U.S.-based computer makers Hewlett-Packard (H-P) and Dell have said they would support a new DVD standard that is being promoted by 10 electronics companies.
The personal computer makers said they would support the so-called Blu-ray DVD technology, which is said to have a much higher storage capacity, allowing for recording of up to 4 hours of high-definition television on a single disc.
The technology is based on blue lasers, which have a shorter wavelength than the current red lasers, allowing for a thinner light beam that can reportedly read and write smaller bits of information on a disc.
"H-P believes Blu-ray Disc is the most consumer-friendly technology choice for the next generation of removable storage," John Romano, senior vice president at H-P, said in a statement.
Gerry Smith, vice president of Peripheral Development and Procurement at Dell, said the technology was an obvious choice given the additional storage capacity offered and the broad support from consumer electronics and PC manufacturers and large entertainment companies.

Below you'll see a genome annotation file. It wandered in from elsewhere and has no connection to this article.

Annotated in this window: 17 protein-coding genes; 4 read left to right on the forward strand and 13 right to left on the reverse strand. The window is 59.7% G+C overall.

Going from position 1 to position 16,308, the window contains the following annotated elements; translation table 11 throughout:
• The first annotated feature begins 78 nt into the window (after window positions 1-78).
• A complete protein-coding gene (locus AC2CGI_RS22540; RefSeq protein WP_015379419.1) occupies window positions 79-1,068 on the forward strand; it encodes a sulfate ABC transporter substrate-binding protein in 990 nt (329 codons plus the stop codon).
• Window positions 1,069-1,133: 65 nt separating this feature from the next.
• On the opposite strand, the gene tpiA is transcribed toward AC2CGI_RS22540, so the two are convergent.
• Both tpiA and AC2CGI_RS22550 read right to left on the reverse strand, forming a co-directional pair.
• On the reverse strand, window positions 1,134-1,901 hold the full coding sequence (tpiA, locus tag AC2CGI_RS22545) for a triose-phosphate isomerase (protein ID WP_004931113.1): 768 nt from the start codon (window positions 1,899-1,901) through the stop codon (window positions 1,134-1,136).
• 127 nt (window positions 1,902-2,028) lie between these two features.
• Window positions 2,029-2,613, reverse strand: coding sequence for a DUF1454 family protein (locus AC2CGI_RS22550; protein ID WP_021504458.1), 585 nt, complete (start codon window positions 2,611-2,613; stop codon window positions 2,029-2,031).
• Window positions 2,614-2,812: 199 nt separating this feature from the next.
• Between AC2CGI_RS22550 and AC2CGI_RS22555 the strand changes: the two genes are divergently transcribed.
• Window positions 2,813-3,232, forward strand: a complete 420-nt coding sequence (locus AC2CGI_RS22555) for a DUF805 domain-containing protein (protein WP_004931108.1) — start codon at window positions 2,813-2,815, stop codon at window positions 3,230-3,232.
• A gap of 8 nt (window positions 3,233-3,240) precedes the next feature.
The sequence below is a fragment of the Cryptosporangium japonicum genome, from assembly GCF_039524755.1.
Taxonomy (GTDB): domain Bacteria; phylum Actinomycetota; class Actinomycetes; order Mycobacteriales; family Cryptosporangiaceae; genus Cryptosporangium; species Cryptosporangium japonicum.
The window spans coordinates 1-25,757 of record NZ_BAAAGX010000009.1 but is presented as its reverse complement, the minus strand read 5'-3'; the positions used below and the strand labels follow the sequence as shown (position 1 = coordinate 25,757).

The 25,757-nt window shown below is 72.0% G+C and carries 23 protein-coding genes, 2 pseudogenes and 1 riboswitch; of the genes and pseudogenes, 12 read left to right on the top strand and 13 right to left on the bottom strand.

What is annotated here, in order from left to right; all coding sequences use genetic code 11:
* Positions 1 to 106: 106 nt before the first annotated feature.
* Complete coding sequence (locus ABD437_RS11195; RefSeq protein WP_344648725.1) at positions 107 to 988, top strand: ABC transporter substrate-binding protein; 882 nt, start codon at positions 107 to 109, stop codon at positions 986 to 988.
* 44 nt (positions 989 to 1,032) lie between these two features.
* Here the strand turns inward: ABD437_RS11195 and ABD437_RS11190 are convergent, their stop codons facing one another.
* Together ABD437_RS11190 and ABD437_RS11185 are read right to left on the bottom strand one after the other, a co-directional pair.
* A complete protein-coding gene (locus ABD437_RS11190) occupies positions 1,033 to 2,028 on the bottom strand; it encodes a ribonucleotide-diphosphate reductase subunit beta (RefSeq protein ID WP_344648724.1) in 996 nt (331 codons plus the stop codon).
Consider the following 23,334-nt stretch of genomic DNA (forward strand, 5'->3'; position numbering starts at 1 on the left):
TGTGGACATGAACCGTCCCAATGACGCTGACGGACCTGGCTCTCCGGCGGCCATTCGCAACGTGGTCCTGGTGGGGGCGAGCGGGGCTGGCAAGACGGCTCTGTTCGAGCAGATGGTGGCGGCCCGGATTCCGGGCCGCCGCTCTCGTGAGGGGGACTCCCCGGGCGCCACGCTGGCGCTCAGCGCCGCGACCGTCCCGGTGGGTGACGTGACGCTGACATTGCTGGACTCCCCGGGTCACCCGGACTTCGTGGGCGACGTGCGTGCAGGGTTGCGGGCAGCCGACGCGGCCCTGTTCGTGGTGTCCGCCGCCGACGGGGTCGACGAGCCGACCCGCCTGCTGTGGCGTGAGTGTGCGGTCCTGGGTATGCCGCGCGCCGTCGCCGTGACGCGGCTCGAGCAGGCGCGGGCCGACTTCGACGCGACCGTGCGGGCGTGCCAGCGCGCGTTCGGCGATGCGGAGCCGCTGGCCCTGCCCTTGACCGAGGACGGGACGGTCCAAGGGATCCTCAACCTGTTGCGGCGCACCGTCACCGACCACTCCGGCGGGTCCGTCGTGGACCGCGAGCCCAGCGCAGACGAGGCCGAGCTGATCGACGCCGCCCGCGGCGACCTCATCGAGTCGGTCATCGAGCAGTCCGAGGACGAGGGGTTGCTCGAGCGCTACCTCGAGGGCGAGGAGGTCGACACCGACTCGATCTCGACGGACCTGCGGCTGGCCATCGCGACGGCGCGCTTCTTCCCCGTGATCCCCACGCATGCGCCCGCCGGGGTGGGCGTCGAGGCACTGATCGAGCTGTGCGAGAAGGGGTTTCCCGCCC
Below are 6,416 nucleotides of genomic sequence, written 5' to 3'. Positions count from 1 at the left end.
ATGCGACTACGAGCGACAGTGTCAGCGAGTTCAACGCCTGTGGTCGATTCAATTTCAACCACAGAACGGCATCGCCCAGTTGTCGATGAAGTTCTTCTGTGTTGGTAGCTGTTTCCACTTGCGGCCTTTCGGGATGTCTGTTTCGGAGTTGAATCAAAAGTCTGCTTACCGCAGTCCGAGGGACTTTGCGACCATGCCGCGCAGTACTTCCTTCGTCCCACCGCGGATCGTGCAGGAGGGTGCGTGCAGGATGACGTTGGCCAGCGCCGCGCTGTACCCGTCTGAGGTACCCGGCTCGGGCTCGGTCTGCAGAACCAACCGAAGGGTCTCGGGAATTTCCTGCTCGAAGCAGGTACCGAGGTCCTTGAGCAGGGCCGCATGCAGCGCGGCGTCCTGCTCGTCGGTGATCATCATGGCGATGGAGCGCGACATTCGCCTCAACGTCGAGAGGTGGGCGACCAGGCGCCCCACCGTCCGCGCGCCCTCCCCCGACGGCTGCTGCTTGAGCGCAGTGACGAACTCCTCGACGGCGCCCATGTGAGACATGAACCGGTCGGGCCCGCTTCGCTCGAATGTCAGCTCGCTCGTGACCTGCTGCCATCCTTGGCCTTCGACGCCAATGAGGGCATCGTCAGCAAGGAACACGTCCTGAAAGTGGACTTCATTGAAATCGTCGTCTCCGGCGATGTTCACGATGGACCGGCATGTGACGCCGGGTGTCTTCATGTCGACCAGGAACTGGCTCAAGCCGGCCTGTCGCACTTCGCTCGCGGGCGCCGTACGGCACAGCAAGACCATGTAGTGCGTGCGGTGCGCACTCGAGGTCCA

Among the 10 companies promoting Blu-Ray are Hitachi, LG Electronics, Philips Electronics, Sony, and Thomson.
Blu-ray is competing with another new blue laser-based DVD technology from Japanese companies Toshiba and NEC. In November, the rival technology won the support of the DVD Forum, an alliance of some 220 DVD companies, including electronics and media firms.
Crucial in the blue laser battle will be the support of the Hollywood movie studios, which are expected to adopt just one standard for pre-recorded (read-only) blue laser DVDs.
"The BD-ROM (read-only) format, developed in collaboration with Hollywood studios and the IT industry, is expected to be available early 2004, allowing for BD-ROM products to be available by the end of 2005," the Blu-ray group said. (Reuters)
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